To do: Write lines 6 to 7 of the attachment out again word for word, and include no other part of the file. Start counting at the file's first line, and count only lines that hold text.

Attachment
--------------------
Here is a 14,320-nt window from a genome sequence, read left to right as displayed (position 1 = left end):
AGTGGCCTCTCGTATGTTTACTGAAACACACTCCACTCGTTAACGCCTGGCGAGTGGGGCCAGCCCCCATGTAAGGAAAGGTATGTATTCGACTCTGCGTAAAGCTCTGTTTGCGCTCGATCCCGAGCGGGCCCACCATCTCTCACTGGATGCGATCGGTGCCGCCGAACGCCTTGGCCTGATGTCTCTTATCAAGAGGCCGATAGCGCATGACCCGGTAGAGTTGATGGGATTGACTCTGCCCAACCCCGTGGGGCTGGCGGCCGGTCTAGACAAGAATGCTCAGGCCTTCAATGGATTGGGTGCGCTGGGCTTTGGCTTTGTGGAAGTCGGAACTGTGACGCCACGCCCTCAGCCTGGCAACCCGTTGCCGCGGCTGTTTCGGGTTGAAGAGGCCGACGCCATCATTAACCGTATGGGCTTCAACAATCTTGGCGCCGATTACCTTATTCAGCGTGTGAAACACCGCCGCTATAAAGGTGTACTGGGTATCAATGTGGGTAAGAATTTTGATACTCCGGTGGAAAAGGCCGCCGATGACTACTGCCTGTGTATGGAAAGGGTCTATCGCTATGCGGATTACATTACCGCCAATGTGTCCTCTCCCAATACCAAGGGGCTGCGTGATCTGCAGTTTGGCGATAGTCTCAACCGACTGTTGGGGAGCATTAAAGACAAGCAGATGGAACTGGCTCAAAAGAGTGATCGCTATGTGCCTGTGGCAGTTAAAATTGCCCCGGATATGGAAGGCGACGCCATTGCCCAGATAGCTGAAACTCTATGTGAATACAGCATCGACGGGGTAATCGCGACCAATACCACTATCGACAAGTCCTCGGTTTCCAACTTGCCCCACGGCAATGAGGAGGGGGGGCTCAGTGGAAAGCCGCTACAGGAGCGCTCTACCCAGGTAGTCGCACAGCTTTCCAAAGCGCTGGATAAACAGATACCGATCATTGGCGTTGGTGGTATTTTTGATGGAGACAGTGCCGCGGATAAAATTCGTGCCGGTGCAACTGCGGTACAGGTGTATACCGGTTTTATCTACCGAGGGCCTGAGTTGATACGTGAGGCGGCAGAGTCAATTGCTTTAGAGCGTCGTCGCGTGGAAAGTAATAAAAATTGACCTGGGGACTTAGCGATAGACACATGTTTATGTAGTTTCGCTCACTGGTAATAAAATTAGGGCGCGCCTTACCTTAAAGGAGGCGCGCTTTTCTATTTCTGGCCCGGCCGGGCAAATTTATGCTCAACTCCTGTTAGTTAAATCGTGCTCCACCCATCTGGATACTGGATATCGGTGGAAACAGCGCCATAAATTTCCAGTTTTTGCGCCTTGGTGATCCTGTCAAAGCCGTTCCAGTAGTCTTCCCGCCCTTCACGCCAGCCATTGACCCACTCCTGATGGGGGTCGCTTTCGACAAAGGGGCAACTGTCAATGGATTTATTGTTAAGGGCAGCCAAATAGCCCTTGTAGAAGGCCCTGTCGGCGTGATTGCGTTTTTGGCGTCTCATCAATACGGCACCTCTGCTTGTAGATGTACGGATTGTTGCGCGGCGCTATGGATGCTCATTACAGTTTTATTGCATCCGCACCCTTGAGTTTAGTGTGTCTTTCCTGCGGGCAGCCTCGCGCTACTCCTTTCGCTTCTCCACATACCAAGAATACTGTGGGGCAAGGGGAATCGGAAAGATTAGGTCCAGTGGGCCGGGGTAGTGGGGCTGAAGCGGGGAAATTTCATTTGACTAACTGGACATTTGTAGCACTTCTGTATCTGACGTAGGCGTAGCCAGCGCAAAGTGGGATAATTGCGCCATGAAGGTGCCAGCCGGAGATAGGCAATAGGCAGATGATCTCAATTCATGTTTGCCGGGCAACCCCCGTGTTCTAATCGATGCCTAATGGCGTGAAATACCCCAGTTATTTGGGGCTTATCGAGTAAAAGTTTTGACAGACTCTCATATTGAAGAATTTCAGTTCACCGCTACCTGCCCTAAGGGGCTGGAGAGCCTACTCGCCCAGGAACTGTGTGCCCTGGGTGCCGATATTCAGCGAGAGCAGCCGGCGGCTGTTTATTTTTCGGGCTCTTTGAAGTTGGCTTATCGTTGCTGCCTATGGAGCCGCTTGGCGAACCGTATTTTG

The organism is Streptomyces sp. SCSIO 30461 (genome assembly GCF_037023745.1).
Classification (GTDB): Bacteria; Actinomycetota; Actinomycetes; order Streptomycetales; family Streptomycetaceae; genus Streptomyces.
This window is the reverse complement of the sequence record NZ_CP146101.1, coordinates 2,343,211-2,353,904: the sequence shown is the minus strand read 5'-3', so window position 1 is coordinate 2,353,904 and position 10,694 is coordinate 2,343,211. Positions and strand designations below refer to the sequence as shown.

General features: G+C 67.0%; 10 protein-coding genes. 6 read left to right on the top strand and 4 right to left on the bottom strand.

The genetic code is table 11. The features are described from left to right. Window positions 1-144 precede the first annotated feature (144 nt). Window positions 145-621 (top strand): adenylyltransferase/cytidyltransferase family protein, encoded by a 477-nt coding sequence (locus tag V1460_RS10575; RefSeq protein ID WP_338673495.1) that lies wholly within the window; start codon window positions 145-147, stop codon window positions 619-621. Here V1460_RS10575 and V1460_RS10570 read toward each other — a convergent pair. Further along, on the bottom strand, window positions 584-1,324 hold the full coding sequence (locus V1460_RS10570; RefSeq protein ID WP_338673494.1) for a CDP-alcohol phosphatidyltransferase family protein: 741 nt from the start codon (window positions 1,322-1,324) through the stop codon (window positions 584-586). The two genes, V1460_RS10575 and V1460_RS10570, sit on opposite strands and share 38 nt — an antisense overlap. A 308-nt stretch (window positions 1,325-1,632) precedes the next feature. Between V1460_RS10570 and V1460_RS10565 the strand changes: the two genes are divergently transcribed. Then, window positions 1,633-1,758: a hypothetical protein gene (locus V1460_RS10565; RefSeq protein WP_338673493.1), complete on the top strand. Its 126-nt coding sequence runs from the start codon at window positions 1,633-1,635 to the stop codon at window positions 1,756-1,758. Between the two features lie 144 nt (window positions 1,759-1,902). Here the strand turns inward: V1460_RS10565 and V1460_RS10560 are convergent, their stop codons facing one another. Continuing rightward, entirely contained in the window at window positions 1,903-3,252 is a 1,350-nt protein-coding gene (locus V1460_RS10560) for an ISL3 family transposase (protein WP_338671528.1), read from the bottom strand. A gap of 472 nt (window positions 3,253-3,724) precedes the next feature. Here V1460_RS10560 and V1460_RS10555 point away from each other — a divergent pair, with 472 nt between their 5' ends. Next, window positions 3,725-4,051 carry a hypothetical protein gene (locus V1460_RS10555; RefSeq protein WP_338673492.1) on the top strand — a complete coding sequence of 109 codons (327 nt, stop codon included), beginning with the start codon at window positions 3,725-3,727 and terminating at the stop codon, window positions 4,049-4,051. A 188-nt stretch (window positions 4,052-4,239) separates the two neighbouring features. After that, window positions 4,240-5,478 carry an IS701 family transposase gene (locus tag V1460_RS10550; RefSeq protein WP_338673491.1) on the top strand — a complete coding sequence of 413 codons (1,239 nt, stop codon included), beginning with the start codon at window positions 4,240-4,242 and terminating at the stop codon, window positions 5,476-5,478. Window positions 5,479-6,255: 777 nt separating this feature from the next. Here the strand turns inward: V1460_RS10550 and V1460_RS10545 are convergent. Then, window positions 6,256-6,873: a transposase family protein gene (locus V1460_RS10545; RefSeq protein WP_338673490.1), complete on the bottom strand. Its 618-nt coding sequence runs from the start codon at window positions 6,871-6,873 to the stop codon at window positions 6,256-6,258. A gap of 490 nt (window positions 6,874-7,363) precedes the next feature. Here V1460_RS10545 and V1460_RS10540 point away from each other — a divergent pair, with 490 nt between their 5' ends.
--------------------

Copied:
General features: G+C 67.0%; 10 protein-coding genes. 6 read left to right on the top strand and 4 right to left on the bottom strand.

The genetic code is table 11. The features are described from left to right. Window positions 1-144 precede the first annotated feature (144 nt). Window positions 145-621 (top strand): adenylyltransferase/cytidyltransferase family protein, encoded by a 477-nt coding sequence (locus tag V1460_RS10575; RefSeq protein ID WP_338673495.1) that lies wholly within the window; start codon window positions 145-147, stop codon window positions 619-621. Here V1460_RS10575 and V1460_RS10570 read toward each other — a convergent pair. Further along, on the bottom strand, window positions 584-1,324 hold the full coding sequence (locus V1460_RS10570; RefSeq protein ID WP_338673494.1) for a CDP-alcohol phosphatidyltransferase family protein: 741 nt from the start codon (window positions 1,322-1,324) through the stop codon (window positions 584-586). The two genes, V1460_RS10575 and V1460_RS10570, sit on opposite strands and share 38 nt — an antisense overlap. A 308-nt stretch (window positions 1,325-1,632) precedes the next feature. Between V1460_RS10570 and V1460_RS10565 the strand changes: the two genes are divergently transcribed. Then, window positions 1,633-1,758: a hypothetical protein gene (locus V1460_RS10565; RefSeq protein WP_338673493.1), complete on the top strand. Its 126-nt coding sequence runs from the start codon at window positions 1,633-1,635 to the stop codon at window positions 1,756-1,758. Between the two features lie 144 nt (window positions 1,759-1,902). Here the strand turns inward: V1460_RS10565 and V1460_RS10560 are convergent, their stop codons facing one another. Continuing rightward, entirely contained in the window at window positions 1,903-3,252 is a 1,350-nt protein-coding gene (locus V1460_RS10560) for an ISL3 family transposase (protein WP_338671528.1), read from the bottom strand. A gap of 472 nt (window positions 3,253-3,724) precedes the next feature. Here V1460_RS10560 and V1460_RS10555 point away from each other — a divergent pair, with 472 nt between their 5' ends. Next, window positions 3,725-4,051 carry a hypothetical protein gene (locus V1460_RS10555; RefSeq protein WP_338673492.1) on the top strand — a complete coding sequence of 109 codons (327 nt, stop codon included), beginning with the start codon at window positions 3,725-3,727 and terminating at the stop codon, window positions 4,049-4,051. A 188-nt stretch (window positions 4,052-4,239) separates the two neighbouring features. After that, window positions 4,240-5,478 carry an IS701 family transposase gene (locus tag V1460_RS10550; RefSeq protein WP_338673491.1) on the top strand — a complete coding sequence of 413 codons (1,239 nt, stop codon included), beginning with the start codon at window positions 4,240-4,242 and terminating at the stop codon, window positions 5,476-5,478. Window positions 5,479-6,255: 777 nt separating this feature from the next. Here the strand turns inward: V1460_RS10550 and V1460_RS10545 are convergent. Then, window positions 6,256-6,873: a transposase family protein gene (locus V1460_RS10545; RefSeq protein WP_338673490.1), complete on the bottom strand. Its 618-nt coding sequence runs from the start codon at window positions 6,871-6,873 to the stop codon at window positions 6,256-6,258. A gap of 490 nt (window positions 6,874-7,363) precedes the next feature. Here V1460_RS10545 and V1460_RS10540 point away from each other — a divergent pair, with 490 nt between their 5' ends.